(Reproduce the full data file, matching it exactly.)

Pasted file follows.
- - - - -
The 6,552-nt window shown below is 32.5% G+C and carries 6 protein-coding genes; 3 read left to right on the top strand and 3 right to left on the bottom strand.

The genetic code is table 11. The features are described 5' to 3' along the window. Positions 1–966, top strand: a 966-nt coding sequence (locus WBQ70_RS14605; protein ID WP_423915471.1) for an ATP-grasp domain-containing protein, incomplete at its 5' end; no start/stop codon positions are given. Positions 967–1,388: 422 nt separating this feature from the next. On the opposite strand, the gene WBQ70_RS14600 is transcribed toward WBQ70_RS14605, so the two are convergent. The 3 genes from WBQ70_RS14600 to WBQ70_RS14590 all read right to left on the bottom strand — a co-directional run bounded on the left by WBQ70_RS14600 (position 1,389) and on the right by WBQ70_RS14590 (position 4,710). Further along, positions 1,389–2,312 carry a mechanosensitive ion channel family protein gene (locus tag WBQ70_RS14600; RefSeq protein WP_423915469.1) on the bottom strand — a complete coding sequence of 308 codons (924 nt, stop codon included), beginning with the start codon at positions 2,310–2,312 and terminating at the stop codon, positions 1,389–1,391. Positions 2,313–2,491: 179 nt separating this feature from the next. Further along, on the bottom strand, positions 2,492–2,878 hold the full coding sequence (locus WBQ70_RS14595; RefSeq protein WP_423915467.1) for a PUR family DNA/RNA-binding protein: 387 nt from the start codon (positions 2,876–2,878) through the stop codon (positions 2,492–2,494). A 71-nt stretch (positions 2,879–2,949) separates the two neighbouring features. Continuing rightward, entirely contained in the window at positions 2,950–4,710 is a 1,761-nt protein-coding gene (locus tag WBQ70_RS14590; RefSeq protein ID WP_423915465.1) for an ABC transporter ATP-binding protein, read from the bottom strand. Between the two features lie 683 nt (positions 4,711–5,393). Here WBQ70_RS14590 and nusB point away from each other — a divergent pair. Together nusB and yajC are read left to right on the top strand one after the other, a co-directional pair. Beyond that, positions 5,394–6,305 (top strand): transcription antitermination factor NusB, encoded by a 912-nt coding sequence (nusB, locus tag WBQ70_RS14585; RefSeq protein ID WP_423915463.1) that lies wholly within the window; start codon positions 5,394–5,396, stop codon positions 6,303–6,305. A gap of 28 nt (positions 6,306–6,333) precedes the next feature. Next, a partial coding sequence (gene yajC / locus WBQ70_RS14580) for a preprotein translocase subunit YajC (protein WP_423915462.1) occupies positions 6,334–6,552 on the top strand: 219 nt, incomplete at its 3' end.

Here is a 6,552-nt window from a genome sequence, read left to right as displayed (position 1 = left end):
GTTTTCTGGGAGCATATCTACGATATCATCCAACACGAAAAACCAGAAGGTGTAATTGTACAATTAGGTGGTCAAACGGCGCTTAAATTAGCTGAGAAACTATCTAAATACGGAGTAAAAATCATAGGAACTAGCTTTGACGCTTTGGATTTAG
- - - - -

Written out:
The 6,552-nt window shown below is 32.5% G+C and carries 6 protein-coding genes; 3 read left to right on the top strand and 3 right to left on the bottom strand.

The genetic code is table 11. The features are described 5' to 3' along the window. Positions 1–966, top strand: a 966-nt coding sequence (locus WBQ70_RS14605; protein ID WP_423915471.1) for an ATP-grasp domain-containing protein, incomplete at its 5' end; no start/stop codon positions are given. Positions 967–1,388: 422 nt separating this feature from the next. On the opposite strand, the gene WBQ70_RS14600 is transcribed toward WBQ70_RS14605, so the two are convergent. The 3 genes from WBQ70_RS14600 to WBQ70_RS14590 all read right to left on the bottom strand — a co-directional run bounded on the left by WBQ70_RS14600 (position 1,389) and on the right by WBQ70_RS14590 (position 4,710). Further along, positions 1,389–2,312 carry a mechanosensitive ion channel family protein gene (locus tag WBQ70_RS14600; RefSeq protein WP_423915469.1) on the bottom strand — a complete coding sequence of 308 codons (924 nt, stop codon included), beginning with the start codon at positions 2,310–2,312 and terminating at the stop codon, positions 1,389–1,391. Positions 2,313–2,491: 179 nt separating this feature from the next. Further along, on the bottom strand, positions 2,492–2,878 hold the full coding sequence (locus WBQ70_RS14595; RefSeq protein WP_423915467.1) for a PUR family DNA/RNA-binding protein: 387 nt from the start codon (positions 2,876–2,878) through the stop codon (positions 2,492–2,494). A 71-nt stretch (positions 2,879–2,949) separates the two neighbouring features. Continuing rightward, entirely contained in the window at positions 2,950–4,710 is a 1,761-nt protein-coding gene (locus tag WBQ70_RS14590; RefSeq protein ID WP_423915465.1) for an ABC transporter ATP-binding protein, read from the bottom strand. Between the two features lie 683 nt (positions 4,711–5,393). Here WBQ70_RS14590 and nusB point away from each other — a divergent pair. Together nusB and yajC are read left to right on the top strand one after the other, a co-directional pair. Beyond that, positions 5,394–6,305 (top strand): transcription antitermination factor NusB, encoded by a 912-nt coding sequence (nusB, locus tag WBQ70_RS14585; RefSeq protein ID WP_423915463.1) that lies wholly within the window; start codon positions 5,394–5,396, stop codon positions 6,303–6,305. A gap of 28 nt (positions 6,306–6,333) precedes the next feature. Next, a partial coding sequence (gene yajC / locus WBQ70_RS14580) for a preprotein translocase subunit YajC (protein WP_423915462.1) occupies positions 6,334–6,552 on the top strand: 219 nt, incomplete at its 3' end.

Here is a 6,552-nt window from a genome sequence, read left to right as displayed (position 1 = left end):
GTTTTCTGGGAGCATATCTACGATATCATCCAACACGAAAAACCAGAAGGTGTAATTGTACAATTAGGTGGTCAAACGGCGCTTAAATTAGCTGAGAAACTATCTAAATACGGAGTAAAAATCATAGGAACTAGCTTTGACGCTTTGGATTTAG